GlutenAid – does it work?

I got glutened last night. And it was entirely my fault (hate when that happens).

What was it this time? A double chocolatey chip frappuccino from Starbucks. I’d never gotten one before (usually I stick to the “light” mocha or coffee ones since I know they are gluten free) – but my boyfriend said it was delicious so we decided to split one. I don’t know why I didn’t think to check before I started sipping, I guess I just assumed that because all of the other ones were this one would be too. *Kicks self in the butt*

After about five sips I knew something was up (we’ll call it my glutuition) and I quickly did a Google search on my phone. Of course – the chocolate chips contain gluten.

Then I moved into damage control mode, bracing for my stomach to start churning. After about 30 minutes I was dead tired and my stomach was getting bloated – but nothing too horrible. My boyfriend, wanting to help, started looking up all kinds of “what to do if you get glutened” information and said that a lot of people take Benadryl to reduce hives/rashes (which I’ve gotten before). I’d never tried it so I figured it couldn’t hurt, and we headed to CVS to pick some up. (Check out my usual post-glutening routine here).

CVS was out of Benadryl (must be allergy season), but he spotted something else in the same aisle… Glutenaid?!

There is zero information online about this stuff, but I figured that $14 is worth doing an experiment (plus the placebo effect can be pretty powerful).  The active ingredients are: protease, DPP-IV and amylase. The usage instructions say to “Take 1 capsule with the first bite of any meal containing gluten, or when food preparation is unknown.”

Hmm…I’m skeptical. Let’s see what they say it does:

“CVS/pharmacy GlutenAid is specially formulated for individuals who feel unwell after eating wheat or grain and thus may have an intolerance to gluten. Gluten is a protein that most often is found in grains such as barley, rye, wheat, and spelt. The enzyme DPP-IV is well known for its ability to break down gluten proteins, which may reduce the onset of symptoms associated with gluten intolerance. CVS/pharmacy GlutenAid is also formulated to assist in the digestion of the carbohydrate portion of grains (such as wheat) by means of the enzyme amylase. CVS/pharmacy GlutenAid works well in conjunction with restrictive diets such as gluten free/casein free and others. This product is not intended to replace a gluten free diet for those with Celiac Disease.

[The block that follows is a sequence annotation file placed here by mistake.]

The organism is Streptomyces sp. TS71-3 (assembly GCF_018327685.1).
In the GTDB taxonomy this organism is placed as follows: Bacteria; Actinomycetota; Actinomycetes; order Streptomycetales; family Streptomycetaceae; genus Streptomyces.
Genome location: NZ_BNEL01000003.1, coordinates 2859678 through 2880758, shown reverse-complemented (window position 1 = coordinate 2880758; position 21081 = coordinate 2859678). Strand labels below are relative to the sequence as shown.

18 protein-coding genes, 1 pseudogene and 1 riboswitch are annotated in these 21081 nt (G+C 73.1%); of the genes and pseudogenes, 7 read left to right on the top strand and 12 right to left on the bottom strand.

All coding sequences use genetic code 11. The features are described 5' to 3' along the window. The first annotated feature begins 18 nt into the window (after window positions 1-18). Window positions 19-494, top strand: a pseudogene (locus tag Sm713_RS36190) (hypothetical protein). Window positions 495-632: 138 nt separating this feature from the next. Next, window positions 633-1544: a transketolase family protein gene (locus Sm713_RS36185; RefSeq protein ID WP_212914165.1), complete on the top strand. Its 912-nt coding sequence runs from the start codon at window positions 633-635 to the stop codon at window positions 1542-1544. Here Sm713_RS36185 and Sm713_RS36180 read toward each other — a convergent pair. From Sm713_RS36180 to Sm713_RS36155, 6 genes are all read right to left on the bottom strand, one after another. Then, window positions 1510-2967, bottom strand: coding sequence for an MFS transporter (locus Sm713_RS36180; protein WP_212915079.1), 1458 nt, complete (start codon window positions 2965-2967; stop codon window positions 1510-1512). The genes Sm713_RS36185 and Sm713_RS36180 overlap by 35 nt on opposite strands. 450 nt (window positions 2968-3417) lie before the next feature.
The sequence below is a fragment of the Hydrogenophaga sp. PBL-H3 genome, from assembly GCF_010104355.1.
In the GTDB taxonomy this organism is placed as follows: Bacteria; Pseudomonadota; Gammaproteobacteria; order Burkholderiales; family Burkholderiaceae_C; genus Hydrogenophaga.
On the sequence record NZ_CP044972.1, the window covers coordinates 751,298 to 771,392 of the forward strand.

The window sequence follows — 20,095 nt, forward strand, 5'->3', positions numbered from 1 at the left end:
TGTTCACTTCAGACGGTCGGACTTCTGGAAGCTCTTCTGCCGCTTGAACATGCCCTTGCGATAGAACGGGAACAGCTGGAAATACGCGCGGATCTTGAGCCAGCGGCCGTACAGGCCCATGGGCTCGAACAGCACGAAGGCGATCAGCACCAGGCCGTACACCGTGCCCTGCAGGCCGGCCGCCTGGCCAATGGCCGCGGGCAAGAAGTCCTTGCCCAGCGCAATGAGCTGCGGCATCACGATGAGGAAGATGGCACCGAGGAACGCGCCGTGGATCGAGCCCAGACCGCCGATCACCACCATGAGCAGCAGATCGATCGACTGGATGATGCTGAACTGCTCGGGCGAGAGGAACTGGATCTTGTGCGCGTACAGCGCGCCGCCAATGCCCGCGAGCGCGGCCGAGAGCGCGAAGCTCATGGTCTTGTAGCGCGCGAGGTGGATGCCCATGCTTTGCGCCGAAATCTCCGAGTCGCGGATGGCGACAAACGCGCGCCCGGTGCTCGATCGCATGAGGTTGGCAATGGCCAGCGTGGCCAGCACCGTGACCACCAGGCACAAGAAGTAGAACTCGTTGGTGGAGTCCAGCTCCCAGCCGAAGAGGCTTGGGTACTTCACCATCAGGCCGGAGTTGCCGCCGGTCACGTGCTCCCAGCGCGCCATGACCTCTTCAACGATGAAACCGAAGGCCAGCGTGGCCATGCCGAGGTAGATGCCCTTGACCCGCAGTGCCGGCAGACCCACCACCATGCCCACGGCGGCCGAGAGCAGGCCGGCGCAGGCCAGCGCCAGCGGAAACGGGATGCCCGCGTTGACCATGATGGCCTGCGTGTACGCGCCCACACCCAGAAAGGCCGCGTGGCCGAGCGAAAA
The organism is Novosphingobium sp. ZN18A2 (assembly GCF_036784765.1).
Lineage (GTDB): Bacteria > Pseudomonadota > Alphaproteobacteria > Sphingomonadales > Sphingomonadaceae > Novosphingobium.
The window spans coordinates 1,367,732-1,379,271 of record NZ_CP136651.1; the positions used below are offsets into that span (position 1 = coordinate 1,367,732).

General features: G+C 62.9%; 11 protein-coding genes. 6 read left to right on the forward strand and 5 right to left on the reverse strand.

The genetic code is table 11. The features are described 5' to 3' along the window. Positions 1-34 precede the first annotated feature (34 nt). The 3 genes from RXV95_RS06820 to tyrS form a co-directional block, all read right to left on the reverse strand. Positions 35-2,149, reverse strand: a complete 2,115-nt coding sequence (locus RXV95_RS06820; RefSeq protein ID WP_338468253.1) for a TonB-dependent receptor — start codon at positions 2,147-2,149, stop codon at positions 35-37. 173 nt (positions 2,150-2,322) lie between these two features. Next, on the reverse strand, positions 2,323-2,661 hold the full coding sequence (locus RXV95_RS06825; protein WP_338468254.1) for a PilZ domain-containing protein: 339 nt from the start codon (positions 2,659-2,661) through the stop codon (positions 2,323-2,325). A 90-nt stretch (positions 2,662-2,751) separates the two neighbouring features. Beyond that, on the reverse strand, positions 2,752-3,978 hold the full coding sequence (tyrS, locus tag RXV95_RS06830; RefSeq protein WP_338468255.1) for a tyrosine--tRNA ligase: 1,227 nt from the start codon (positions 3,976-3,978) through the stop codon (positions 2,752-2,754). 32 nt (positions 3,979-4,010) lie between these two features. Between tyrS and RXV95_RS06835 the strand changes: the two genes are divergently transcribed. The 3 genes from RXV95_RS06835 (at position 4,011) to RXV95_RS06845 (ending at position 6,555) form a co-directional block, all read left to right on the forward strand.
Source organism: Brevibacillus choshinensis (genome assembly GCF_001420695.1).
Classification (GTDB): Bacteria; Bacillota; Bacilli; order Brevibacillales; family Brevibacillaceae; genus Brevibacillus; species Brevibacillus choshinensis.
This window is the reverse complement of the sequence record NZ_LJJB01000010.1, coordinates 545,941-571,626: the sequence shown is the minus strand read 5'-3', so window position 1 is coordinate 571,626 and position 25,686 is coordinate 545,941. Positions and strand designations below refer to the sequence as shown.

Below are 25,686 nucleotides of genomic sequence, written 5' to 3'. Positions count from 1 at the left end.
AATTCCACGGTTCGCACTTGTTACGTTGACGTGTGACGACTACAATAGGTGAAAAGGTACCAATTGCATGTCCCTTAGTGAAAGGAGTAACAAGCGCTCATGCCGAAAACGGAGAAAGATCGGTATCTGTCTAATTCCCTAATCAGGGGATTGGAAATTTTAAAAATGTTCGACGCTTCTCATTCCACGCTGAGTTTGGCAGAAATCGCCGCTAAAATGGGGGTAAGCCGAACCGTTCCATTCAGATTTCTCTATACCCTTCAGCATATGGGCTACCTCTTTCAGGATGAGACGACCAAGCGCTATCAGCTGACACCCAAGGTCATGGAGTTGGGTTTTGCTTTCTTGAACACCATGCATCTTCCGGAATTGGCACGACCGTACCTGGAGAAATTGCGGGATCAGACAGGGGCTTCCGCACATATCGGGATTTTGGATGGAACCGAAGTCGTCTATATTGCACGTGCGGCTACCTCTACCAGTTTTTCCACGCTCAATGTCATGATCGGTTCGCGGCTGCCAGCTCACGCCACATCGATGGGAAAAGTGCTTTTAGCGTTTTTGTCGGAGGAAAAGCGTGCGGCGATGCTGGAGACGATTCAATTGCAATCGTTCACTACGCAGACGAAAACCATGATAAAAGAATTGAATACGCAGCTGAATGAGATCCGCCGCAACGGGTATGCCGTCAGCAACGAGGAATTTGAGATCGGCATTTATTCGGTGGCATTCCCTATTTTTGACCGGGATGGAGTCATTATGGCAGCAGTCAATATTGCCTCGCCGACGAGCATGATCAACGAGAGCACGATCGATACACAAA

So, basically it will break down the gluten faster.

After looking into the ingredients and figuring that it couldn’t hurt me, I took one GlutenAid and three B-12 vitamins. Surprisingly, I didn’t find myself rushing to the bathroom 30 minutes – 1 hour after I had the drink like I expected to. I slept through the night with very minor symptoms.

Then this morning I woke up and it hit. Although not as bad as it has been. It seems like the GlutenAid might have actually done what it said it did, which was “reduce the onset of symptoms”.

Now, I’m in no way going to ever take this and intentionally ingest gluten. And I’m also in no way endorsing this product – all celiacs know that there is no cure and there is no way to find a loophole around a strict gluten free diet.